Dates visited 9/7-9/8/2005
The smallest of the new yards I got to visit, and aruguably the best. Even in the last row of the upper reaches you are not far from the action. If only the Bucs can ever field a team that's worth watching, the parrot would have a lot of company aboard his ship.
2. AT&T Park
Recently visited 8/12/2009, 7/30-31/2010
Contrary to popular belief, my reasons for this Dodger fan here ranking AT&T Park behind PNC Park have nothing to do with my dislike for the Giants and I will admit the order between these two parks are subject to debate, and to be honest, not much really seperates PNC from AT&T Park, however, when it comes to hospitality, well, Bucs fans we're more hospitable ( Of course I dont expect royal treatment from our neighbors up north. P.S., for the most part, it's been in good fun )
Just another Dodgers-Giants game
3. Coors Field
Dates Visited 8/29-8/30/2006
Saw some kid named Troy Tulowitzki make his debut here. If you love high scoring games Coors is the place. Surprisingly intimate considering this parks seats close to 50,000. Oh yeah, who says that dinosaurs no longer exist...
My new buddy, Dinger ( Sorry Dinger, I couldnt bring you that Seal from SF you so wanted to devour...)
4. Busch Stadium
Date Visited 8/27/2006
Wasnt quite impressed . Perhaps visiting previous retro-themed parks may have dulled my experience. Cards fans are always amongst the best. And when it comes to watching the Cubs and Cardinals, there's always the good-natured ribbing.
My buddy Josh and I with Marty the Sign Man
5. PETCO Park
Visited anually since 2004 for Dodgers/Padres games
Wouldnt quite call this a retro-park except for the old Western Metal Supply building in left field. Nice yard, but steer clear of the hotdogs here. And should you ever forget to attend mass on Sunday, no need to worry....
6. Turner Field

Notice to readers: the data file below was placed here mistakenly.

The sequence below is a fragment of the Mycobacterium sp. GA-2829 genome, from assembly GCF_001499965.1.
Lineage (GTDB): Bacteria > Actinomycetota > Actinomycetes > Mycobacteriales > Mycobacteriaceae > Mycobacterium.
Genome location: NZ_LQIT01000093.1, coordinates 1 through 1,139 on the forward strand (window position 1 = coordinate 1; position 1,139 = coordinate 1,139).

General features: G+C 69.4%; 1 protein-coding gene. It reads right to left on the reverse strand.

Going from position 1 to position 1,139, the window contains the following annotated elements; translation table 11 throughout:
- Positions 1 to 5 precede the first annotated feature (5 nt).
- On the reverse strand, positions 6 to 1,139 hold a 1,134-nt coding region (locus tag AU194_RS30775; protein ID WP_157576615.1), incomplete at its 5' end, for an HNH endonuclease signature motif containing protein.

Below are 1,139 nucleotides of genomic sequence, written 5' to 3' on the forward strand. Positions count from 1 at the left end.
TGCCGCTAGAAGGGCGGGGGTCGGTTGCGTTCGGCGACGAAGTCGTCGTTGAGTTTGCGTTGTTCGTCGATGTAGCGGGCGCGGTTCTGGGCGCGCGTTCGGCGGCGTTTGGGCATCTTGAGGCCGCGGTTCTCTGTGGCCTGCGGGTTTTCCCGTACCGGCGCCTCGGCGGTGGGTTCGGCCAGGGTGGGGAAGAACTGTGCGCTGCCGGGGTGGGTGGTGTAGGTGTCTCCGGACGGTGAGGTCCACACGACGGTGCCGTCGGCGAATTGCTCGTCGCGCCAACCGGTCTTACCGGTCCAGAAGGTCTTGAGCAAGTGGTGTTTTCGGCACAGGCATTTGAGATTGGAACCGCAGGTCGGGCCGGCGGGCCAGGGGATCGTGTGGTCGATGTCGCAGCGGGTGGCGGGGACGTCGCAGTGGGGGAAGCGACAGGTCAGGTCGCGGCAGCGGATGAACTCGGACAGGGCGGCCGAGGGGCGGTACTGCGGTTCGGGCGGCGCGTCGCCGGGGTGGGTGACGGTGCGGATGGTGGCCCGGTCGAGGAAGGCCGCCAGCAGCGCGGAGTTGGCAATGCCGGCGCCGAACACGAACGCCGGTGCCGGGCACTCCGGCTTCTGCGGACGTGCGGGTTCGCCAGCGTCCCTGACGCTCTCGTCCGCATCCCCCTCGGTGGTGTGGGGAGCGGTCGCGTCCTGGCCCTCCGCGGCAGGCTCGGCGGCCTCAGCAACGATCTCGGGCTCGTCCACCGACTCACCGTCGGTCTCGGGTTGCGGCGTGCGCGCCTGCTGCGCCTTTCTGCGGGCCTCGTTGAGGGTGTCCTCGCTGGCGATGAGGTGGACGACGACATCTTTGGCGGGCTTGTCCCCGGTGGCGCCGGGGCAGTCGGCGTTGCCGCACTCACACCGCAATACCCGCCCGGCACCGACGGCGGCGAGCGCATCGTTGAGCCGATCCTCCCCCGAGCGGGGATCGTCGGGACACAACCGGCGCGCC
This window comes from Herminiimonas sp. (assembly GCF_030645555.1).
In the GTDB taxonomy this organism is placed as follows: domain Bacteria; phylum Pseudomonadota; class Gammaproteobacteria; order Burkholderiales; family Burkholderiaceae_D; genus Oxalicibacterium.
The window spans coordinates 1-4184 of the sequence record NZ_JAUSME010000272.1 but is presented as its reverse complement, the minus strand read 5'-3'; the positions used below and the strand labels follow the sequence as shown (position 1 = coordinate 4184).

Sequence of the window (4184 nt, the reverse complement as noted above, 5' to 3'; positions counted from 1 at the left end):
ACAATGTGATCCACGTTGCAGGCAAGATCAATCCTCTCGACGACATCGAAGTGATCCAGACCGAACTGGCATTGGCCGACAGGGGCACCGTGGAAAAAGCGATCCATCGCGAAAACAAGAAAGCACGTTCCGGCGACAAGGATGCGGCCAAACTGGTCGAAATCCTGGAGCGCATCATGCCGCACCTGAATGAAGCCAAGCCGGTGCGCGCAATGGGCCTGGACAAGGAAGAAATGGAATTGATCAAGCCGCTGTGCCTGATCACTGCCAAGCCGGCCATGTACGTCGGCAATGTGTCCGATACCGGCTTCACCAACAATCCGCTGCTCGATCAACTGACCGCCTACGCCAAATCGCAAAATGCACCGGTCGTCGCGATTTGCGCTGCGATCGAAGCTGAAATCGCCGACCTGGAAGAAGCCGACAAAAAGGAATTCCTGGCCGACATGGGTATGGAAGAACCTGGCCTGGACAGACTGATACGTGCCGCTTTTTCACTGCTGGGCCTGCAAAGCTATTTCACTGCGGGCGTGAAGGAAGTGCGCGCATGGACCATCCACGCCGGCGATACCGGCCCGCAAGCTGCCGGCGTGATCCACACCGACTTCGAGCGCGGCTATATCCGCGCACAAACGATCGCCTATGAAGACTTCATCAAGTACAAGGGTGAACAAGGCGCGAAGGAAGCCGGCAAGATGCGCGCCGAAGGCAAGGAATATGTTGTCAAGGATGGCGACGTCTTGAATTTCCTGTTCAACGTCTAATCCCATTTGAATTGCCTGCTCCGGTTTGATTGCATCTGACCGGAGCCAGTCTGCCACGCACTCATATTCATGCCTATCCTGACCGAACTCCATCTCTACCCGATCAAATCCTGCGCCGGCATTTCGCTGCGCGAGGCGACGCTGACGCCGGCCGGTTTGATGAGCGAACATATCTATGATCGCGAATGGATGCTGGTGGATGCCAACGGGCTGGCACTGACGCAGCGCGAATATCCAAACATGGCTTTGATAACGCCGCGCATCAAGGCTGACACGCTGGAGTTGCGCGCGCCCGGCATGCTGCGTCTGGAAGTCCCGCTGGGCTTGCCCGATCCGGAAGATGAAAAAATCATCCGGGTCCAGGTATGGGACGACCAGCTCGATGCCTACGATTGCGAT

Actually went beyond my expectations. Experiencing the " Chop " at the yard is definately different from seeing it on TV. Very laid back crowds here, saw my Dodgers here and was not heckled once. Not much to do outside the stadium but should you arrive here early you can see the remants of old Fulton-County Stadium outlined in the parking lot, with the old marker commemorating Hank Aarons 715th HR.
THESE FANS DESERVE BETTER
1. McAfee Coliseum
Dates Visited 4/26-4/27/2005
Oakland Coliseum really wasnt a bad yard before the Mount Davis days. It's too bad the A's are having a hard time trying to get themselves a baseball only park. These fans, though few in numbers these days, are some of the most vocal in baseball.
And Finally, the ones from the past....
1. Old Busch
Dates Visited 5/9-5/12/2005
Of the old multi-purpose circular yards of the 60's, Old Busch turned into a baseball only yard in the 90's really did it's best to scream baseball. Home to also some of baseball's best fans
2. Old Yankee
Dates Visited 5/9-5/10/2006
Was glad to experience the Red Sox-Yankees rivalry before Yankee Stadiums final days. To bad Yankees stadium couldnt retain any of it's original look during it's 70's remodel.
3. Qualcomm Stadium
Before the expansion in 1997, was an ok stadium with nice views of Mission Valley
4. Candlestick Park
The first yard I would ever visit on a road trip, Giants fans back them we're definately more blue-collar. As for the yard, calling it a dump may be putting it mildly.
5. Veterans Stadium
Nothing but one round hunk of concrete . Heck, it was so bad I even put it below Candlestick.
6. The Metrodome
Great fans, and I'm glad they have an outdoor yard to finally call their home.
So there you have my list. How does your's compare to mine. Anyting else you want to know about my travels ? Shoot me a line, and I'll be more than glad to share more details about my travels throughout the MLB Parks.